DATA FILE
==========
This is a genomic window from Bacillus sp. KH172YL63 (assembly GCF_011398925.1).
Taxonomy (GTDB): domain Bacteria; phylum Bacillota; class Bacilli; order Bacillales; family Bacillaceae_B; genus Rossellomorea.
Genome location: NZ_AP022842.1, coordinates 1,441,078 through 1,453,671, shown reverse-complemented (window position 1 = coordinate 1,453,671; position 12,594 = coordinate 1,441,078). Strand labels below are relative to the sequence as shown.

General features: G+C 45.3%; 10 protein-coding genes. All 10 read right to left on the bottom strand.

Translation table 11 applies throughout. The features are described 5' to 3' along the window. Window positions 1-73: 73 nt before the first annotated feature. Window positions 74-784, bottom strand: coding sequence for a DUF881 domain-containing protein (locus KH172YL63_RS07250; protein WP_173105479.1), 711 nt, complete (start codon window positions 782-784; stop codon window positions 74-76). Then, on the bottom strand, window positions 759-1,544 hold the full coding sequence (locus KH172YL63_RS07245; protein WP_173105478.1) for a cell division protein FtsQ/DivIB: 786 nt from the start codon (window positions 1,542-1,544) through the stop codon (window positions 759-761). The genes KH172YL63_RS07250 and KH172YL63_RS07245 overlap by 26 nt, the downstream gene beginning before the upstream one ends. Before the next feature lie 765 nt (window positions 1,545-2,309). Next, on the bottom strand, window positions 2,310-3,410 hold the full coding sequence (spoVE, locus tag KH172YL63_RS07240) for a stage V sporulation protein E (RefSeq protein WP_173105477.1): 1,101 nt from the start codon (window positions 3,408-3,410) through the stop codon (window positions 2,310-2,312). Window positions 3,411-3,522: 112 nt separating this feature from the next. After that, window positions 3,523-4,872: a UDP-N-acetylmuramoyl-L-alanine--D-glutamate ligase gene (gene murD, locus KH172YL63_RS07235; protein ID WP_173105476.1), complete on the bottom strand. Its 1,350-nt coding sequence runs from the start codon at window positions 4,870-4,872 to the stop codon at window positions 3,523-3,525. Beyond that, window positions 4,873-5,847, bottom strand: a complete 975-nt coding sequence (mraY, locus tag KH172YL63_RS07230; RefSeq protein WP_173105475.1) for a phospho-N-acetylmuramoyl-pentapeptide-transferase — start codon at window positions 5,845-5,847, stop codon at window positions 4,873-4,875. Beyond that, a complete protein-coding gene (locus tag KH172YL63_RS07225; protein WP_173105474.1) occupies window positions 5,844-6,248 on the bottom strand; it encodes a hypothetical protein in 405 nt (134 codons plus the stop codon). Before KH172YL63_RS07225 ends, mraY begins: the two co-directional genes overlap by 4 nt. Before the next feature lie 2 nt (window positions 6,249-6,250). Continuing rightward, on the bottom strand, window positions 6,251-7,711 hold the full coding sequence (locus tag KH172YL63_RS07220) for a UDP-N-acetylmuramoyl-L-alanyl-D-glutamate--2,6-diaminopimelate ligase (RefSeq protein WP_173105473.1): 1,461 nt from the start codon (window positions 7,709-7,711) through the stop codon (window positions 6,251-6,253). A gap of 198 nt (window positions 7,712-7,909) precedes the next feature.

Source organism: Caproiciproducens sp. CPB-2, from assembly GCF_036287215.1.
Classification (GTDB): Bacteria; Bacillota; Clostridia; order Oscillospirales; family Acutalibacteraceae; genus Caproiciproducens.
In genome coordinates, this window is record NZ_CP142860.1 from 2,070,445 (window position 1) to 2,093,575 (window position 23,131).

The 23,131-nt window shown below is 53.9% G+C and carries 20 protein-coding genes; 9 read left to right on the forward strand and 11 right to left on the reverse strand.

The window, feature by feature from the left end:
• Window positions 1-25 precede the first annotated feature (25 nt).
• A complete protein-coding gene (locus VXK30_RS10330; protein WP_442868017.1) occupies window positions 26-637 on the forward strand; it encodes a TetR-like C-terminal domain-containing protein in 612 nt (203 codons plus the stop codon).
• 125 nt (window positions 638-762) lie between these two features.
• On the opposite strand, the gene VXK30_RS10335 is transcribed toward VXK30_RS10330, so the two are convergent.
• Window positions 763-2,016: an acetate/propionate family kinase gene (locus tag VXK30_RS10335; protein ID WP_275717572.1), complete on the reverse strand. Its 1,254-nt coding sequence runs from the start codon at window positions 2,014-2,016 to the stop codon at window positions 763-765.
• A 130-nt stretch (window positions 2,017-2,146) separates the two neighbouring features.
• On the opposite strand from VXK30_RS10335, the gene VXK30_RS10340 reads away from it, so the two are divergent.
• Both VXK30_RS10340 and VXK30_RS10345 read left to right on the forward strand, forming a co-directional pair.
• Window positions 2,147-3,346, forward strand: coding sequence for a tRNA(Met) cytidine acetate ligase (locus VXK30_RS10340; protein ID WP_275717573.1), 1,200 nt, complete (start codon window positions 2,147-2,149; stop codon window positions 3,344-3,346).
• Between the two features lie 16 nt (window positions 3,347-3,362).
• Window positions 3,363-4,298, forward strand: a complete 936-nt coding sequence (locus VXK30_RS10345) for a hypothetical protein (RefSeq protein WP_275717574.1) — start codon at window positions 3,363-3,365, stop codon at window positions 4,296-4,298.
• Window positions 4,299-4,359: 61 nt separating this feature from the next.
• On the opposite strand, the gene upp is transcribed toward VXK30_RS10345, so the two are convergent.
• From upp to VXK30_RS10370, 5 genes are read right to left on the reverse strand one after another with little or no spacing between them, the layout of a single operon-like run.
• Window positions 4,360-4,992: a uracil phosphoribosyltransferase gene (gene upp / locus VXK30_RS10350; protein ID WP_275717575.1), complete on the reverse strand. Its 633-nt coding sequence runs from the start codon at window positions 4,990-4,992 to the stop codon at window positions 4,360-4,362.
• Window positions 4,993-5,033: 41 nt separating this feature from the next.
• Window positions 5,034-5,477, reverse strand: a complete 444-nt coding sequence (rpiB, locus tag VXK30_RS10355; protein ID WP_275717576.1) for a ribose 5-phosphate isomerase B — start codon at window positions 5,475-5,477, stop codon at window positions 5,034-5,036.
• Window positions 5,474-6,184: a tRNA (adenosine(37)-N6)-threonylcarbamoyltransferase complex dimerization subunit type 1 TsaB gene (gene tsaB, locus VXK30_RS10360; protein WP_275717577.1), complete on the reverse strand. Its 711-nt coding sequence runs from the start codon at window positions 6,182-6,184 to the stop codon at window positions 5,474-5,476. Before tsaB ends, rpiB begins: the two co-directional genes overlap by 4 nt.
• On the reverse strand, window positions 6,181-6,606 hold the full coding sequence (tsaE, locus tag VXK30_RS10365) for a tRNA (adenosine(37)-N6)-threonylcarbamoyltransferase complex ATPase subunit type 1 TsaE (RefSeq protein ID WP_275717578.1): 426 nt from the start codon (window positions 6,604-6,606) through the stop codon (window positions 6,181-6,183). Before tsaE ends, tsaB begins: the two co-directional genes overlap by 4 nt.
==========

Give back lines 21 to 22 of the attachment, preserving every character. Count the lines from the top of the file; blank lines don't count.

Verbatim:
• Window positions 3,363-4,298, forward strand: a complete 936-nt coding sequence (locus VXK30_RS10345) for a hypothetical protein (RefSeq protein WP_275717574.1) — start codon at window positions 3,363-3,365, stop codon at window positions 4,296-4,298.
• Window positions 4,299-4,359: 61 nt separating this feature from the next.